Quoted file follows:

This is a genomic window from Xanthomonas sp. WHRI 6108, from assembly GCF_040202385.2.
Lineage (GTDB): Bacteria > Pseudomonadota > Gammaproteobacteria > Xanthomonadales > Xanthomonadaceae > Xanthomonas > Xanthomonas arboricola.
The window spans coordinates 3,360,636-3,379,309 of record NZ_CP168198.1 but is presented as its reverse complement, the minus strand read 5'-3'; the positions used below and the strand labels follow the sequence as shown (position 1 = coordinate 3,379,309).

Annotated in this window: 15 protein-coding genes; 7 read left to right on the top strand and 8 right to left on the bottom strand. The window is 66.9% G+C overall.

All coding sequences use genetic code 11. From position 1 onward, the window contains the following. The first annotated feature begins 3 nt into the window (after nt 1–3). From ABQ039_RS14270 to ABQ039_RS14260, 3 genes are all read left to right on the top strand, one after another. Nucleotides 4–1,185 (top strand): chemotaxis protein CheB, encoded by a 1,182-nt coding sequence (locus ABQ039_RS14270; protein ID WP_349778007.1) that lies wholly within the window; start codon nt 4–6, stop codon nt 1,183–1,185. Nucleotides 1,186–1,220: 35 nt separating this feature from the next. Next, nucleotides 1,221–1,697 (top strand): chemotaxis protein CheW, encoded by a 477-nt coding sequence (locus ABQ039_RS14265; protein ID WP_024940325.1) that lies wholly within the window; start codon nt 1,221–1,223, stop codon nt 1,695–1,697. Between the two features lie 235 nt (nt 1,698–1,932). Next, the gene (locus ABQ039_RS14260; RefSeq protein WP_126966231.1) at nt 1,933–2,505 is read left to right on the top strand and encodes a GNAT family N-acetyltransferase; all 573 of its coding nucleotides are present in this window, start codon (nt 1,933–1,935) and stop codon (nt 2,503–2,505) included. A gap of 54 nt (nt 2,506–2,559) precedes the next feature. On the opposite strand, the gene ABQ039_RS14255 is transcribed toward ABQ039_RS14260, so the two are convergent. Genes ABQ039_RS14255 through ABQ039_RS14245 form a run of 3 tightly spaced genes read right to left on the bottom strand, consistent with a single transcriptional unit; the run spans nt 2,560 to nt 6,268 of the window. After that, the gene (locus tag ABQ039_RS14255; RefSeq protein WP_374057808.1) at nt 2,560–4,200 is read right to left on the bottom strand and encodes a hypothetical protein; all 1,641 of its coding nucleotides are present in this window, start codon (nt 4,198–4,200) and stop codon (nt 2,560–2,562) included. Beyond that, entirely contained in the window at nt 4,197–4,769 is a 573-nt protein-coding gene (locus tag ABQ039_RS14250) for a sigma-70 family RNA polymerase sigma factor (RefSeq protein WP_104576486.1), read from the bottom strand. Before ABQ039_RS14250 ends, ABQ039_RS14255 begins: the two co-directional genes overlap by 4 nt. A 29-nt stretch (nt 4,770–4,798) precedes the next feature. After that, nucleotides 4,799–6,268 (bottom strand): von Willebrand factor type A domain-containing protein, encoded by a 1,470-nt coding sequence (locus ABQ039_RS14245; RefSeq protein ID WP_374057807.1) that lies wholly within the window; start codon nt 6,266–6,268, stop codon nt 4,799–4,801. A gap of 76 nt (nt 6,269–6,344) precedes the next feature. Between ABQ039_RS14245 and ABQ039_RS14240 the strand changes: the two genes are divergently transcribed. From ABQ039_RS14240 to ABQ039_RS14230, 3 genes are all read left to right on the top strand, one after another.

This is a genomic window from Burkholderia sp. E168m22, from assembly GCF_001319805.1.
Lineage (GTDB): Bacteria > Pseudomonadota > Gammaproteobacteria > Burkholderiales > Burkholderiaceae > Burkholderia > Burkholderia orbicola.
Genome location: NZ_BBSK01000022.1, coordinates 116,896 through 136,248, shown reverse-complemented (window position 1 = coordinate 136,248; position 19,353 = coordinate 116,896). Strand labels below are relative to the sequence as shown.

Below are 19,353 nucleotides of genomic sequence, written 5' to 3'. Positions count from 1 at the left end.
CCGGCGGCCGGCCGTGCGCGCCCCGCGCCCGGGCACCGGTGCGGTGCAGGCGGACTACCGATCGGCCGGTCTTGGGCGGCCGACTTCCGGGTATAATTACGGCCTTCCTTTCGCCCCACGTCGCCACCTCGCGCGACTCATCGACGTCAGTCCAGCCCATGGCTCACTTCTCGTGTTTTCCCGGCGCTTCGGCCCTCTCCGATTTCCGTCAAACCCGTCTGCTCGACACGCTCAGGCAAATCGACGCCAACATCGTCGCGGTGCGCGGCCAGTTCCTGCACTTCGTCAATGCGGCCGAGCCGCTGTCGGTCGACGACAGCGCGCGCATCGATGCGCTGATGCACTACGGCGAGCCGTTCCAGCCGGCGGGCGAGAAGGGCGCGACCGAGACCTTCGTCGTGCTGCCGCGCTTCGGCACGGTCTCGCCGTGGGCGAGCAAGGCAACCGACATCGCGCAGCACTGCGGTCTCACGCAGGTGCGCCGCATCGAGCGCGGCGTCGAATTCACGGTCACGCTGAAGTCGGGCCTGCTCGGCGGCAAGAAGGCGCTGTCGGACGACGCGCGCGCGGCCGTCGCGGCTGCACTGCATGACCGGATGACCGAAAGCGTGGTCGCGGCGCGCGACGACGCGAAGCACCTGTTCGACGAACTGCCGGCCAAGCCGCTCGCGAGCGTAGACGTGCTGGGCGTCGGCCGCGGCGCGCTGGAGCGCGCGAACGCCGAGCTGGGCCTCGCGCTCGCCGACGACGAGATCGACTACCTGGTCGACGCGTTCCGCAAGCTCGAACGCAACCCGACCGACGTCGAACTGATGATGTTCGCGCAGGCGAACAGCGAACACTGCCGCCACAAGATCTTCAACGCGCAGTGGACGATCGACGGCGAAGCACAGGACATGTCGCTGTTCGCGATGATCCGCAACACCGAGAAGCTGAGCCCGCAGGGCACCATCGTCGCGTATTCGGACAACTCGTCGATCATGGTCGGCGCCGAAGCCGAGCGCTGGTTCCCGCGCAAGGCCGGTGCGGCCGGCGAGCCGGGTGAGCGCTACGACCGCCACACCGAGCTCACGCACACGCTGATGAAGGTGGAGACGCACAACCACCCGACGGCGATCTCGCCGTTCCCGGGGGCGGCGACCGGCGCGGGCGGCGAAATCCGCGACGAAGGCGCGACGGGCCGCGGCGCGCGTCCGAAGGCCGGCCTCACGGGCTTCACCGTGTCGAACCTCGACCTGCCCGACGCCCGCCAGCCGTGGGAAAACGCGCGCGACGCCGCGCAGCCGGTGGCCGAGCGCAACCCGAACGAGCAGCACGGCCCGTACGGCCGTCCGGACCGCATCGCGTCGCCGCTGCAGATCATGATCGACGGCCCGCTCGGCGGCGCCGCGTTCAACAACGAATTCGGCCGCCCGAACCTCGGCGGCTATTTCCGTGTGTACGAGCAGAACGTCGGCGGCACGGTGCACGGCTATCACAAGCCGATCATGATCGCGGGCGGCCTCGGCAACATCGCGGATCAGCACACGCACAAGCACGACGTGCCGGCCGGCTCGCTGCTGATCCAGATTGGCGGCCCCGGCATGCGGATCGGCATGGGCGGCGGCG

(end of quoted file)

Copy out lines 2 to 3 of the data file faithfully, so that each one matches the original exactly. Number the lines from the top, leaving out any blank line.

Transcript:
Lineage (GTDB): Bacteria > Pseudomonadota > Gammaproteobacteria > Xanthomonadales > Xanthomonadaceae > Xanthomonas > Xanthomonas arboricola.
The window spans coordinates 3,360,636-3,379,309 of record NZ_CP168198.1 but is presented as its reverse complement, the minus strand read 5'-3'; the positions used below and the strand labels follow the sequence as shown (position 1 = coordinate 3,379,309).